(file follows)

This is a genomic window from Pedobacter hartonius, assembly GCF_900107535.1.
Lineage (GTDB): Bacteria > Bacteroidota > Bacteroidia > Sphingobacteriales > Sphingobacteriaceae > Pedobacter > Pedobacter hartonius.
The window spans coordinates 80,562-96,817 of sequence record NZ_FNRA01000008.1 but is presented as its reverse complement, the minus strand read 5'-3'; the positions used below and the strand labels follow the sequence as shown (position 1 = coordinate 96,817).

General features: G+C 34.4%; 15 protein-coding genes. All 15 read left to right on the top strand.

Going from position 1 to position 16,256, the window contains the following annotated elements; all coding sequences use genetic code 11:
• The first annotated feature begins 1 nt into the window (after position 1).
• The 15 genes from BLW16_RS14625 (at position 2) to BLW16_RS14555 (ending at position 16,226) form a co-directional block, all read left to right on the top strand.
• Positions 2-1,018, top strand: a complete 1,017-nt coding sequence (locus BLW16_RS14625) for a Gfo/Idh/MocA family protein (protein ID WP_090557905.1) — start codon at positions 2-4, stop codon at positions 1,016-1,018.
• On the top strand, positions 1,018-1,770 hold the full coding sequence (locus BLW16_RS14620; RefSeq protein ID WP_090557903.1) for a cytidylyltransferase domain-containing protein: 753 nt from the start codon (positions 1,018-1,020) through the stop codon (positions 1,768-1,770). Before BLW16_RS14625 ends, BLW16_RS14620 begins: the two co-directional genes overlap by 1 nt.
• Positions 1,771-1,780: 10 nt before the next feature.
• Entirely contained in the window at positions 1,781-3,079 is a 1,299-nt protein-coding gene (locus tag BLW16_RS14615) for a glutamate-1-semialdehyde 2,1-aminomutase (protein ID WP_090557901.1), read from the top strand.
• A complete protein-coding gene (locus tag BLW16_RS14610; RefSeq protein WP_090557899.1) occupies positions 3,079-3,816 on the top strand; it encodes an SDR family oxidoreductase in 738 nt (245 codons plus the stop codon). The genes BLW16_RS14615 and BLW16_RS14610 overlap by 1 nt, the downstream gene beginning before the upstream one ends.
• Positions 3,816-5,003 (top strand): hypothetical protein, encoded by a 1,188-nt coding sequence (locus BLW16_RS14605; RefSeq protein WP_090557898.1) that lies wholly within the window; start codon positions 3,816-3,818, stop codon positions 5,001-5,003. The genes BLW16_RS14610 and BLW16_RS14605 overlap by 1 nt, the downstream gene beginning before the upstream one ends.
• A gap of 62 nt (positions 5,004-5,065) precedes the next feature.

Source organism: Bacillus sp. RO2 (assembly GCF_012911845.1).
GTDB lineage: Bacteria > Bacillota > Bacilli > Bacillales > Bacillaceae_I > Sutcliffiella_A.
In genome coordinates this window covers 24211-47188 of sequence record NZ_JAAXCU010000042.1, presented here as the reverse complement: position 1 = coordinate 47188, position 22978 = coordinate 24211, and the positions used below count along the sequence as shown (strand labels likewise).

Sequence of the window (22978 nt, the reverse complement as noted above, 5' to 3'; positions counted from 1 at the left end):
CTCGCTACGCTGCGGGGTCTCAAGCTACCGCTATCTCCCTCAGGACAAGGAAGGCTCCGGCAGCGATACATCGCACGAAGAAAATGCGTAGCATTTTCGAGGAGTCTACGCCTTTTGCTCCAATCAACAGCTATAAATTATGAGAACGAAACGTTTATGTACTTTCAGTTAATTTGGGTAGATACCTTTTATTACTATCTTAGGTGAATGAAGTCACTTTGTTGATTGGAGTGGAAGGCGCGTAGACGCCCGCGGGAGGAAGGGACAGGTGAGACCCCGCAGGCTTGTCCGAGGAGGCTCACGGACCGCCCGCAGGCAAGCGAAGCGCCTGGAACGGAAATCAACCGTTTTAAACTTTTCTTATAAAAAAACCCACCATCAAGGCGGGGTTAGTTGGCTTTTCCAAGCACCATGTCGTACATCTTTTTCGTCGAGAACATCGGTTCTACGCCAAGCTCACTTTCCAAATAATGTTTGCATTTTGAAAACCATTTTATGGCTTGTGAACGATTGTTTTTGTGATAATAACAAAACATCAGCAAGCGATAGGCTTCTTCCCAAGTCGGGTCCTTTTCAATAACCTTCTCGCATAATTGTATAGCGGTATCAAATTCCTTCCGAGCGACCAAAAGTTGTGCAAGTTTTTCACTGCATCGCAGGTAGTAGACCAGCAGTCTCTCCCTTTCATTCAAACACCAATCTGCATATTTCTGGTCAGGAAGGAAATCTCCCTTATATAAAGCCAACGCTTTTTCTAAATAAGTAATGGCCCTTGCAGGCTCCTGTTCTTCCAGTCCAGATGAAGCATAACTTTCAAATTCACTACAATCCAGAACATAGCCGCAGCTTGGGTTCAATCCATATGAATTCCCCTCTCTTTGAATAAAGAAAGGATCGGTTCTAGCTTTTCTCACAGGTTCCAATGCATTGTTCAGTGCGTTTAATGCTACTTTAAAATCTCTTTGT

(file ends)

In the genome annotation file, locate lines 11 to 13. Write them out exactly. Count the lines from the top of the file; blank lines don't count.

• Entirely contained in the window at positions 1,781-3,079 is a 1,299-nt protein-coding gene (locus tag BLW16_RS14615) for a glutamate-1-semialdehyde 2,1-aminomutase (protein ID WP_090557901.1), read from the top strand.
• A complete protein-coding gene (locus tag BLW16_RS14610; RefSeq protein WP_090557899.1) occupies positions 3,079-3,816 on the top strand; it encodes an SDR family oxidoreductase in 738 nt (245 codons plus the stop codon). The genes BLW16_RS14615 and BLW16_RS14610 overlap by 1 nt, the downstream gene beginning before the upstream one ends.
• Positions 3,816-5,003 (top strand): hypothetical protein, encoded by a 1,188-nt coding sequence (locus BLW16_RS14605; RefSeq protein WP_090557898.1) that lies wholly within the window; start codon positions 3,816-3,818, stop codon positions 5,001-5,003. The genes BLW16_RS14610 and BLW16_RS14605 overlap by 1 nt, the downstream gene beginning before the upstream one ends.